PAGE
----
Tips for Being an Effective Construction Project Manager


While many factors contribute to the success of construction businesses, perhaps the most essential piece of the puzzle is an efficient construction project manager. Being effective in this role requires immense focus, skill and multitasking. If you’re looking for ways to improve your performance in this position, check out these three tips.

1. Get organized
Many people who find themselves in the construction management field are naturally well-organized, a key characteristic of successful project coordinators. If you feel like you’re lacking in this area, however, refining these skills is key. If you want to excel in your position, you should be adept at delegating work, focusing on the final goal and prioritizing responsibilities.

CIO magazine spoke to Fumi Kondo, managing director of Intellilink, about what makes a great project manager.

“In most projects, there are so many things that have to get done that it’s hard to stay on top of everything and in control of everything. Being able to prioritize work for your team is a critical aspect of what a project manager has to do,” Kondo told the publication.

2. Communicate
Any managerial role requires exceptional communication skills. This is especially important in the construction industry, as project managers are constantly overseeing a number of moving pieces. Allowing messages to get lost in translation could jeopardize the success of the entire plan. The Houston Chronicle explained that construction project managers need to be able to direct conversations with engineers, architects, clients, contractors, inspectors, vendors and more, often simultaneously.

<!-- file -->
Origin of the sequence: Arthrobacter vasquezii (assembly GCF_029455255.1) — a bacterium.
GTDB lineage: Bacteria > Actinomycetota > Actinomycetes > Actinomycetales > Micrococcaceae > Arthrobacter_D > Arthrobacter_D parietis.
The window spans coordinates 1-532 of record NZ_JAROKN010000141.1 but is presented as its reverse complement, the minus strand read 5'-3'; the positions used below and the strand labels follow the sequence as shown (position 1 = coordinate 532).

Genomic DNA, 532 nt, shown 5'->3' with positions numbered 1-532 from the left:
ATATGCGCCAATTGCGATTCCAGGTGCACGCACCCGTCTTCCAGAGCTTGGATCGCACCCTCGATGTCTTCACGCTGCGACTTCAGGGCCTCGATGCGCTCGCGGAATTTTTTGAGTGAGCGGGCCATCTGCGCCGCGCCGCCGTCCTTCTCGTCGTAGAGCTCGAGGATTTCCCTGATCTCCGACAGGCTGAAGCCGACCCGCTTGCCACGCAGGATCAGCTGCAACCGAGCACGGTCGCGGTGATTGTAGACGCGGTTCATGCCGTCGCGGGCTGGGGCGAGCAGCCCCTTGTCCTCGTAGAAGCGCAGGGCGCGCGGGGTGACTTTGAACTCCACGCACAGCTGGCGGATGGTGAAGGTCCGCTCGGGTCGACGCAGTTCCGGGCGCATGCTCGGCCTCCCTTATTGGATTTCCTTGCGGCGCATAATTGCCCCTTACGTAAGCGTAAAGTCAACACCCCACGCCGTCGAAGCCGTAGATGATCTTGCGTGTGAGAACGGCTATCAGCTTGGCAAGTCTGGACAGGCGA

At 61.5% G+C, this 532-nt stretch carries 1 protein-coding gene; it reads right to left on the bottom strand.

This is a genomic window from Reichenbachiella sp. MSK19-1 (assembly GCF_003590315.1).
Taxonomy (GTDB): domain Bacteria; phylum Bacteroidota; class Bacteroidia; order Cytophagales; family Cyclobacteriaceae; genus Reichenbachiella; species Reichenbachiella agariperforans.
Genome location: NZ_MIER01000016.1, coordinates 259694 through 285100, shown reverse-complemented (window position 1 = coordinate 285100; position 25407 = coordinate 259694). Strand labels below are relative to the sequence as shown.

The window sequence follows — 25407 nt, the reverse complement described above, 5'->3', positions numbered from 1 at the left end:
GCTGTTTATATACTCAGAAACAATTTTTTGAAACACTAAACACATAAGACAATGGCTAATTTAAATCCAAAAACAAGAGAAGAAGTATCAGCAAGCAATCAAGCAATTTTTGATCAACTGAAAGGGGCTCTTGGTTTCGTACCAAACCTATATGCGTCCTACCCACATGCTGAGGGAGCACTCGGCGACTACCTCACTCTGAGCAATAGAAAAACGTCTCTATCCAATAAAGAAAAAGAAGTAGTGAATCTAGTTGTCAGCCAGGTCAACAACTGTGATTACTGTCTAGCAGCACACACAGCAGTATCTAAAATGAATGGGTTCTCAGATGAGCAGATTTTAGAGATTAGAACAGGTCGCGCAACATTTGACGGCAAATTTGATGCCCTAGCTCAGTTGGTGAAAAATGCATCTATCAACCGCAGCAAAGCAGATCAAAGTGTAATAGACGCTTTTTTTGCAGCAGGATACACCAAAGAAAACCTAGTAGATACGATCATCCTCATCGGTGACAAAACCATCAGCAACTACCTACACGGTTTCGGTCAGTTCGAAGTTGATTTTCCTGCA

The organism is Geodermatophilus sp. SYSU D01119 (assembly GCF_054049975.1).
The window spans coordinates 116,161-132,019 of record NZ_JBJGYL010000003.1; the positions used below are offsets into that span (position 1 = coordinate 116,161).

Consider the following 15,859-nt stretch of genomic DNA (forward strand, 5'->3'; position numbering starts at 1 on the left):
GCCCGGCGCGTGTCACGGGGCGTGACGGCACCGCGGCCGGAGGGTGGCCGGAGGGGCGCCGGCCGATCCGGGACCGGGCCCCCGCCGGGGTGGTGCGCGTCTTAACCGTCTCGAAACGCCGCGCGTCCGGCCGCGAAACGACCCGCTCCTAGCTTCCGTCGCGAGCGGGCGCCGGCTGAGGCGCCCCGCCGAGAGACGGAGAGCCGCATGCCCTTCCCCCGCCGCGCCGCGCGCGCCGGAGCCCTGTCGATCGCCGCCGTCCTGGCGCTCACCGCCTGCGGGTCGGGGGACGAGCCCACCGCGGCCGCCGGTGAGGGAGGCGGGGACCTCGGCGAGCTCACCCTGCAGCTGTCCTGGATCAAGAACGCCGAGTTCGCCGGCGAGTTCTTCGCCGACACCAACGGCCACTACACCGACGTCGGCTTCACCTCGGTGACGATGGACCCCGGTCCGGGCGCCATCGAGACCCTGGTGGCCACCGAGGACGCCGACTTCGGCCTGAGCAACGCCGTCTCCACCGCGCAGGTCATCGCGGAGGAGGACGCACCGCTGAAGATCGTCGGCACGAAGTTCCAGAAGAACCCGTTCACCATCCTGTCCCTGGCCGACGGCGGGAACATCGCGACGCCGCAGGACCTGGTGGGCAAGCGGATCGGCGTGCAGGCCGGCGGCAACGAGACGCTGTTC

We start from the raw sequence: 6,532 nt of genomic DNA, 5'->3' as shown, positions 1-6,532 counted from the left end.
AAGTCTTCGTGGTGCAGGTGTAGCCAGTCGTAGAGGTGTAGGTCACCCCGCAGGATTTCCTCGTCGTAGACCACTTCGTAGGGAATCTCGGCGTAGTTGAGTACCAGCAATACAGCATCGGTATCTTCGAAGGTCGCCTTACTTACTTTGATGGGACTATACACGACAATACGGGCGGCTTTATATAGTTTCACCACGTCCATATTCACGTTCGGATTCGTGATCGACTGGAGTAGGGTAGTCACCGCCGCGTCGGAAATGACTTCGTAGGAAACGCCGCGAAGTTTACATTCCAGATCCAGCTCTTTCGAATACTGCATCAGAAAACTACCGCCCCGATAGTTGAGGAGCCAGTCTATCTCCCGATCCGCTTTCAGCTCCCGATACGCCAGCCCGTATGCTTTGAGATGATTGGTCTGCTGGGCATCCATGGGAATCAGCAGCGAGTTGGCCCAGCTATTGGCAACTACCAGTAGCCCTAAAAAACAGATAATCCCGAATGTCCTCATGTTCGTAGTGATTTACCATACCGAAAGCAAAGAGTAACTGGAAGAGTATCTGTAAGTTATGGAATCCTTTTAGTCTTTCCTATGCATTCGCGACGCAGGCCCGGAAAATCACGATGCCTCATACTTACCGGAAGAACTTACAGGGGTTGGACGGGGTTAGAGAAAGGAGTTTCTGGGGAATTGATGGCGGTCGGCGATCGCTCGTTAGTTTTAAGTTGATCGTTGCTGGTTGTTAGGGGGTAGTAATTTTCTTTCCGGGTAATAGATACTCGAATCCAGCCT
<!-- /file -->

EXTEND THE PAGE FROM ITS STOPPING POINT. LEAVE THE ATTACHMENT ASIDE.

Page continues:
Kondo told CIO that good project managers take advantage of every communication opportunity, from discussing issues via email to creating clear agendas for meetings. They shouldn’t be hesitant to make final decisions, address pending issues or offer their opinions to every member of their staff. Additionally, Kondo explained that effective managers should be able to tweak their communication processes depending on who they’re talking to. They know that the most important issues for architects are not relevant to vendors, for example.

3. Continue your education
People can follow a number of paths to become construction project managers, but many working in the position simply climb the ranks of the industry, starting as laborers and eventually landing in a managerial role. If you followed this trajectory, you may want to consider furthering your education. Because you have plenty of in-the-field experience, you can focus your studies on other elements of your career, like risk and safety factors, cost management and contract administration, noted the Houston Chronicle.

The source also recommended earning credentials, such as the Leadership in Energy and Environmental Design Accredited Professional designation, a certification issued by the U.S. Green Building Council. As more businesses look to construct environmentally-friendly buildings, having this accreditation can give you a competitive edge and important knowledge. PMC-CTA


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